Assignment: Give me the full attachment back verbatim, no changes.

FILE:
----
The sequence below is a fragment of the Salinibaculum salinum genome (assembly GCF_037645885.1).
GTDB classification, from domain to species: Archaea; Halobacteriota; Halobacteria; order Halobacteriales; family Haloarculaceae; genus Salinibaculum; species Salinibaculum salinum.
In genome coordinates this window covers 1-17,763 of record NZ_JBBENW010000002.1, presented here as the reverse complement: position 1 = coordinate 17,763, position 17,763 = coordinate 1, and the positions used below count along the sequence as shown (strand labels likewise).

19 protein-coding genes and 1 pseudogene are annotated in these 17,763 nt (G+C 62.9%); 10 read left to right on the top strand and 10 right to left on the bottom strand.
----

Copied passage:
The sequence below is a fragment of the Salinibaculum salinum genome (assembly GCF_037645885.1).
GTDB classification, from domain to species: Archaea; Halobacteriota; Halobacteria; order Halobacteriales; family Haloarculaceae; genus Salinibaculum; species Salinibaculum salinum.
In genome coordinates this window covers 1-17,763 of record NZ_JBBENW010000002.1, presented here as the reverse complement: position 1 = coordinate 17,763, position 17,763 = coordinate 1, and the positions used below count along the sequence as shown (strand labels likewise).

19 protein-coding genes and 1 pseudogene are annotated in these 17,763 nt (G+C 62.9%); 10 read left to right on the top strand and 10 right to left on the bottom strand.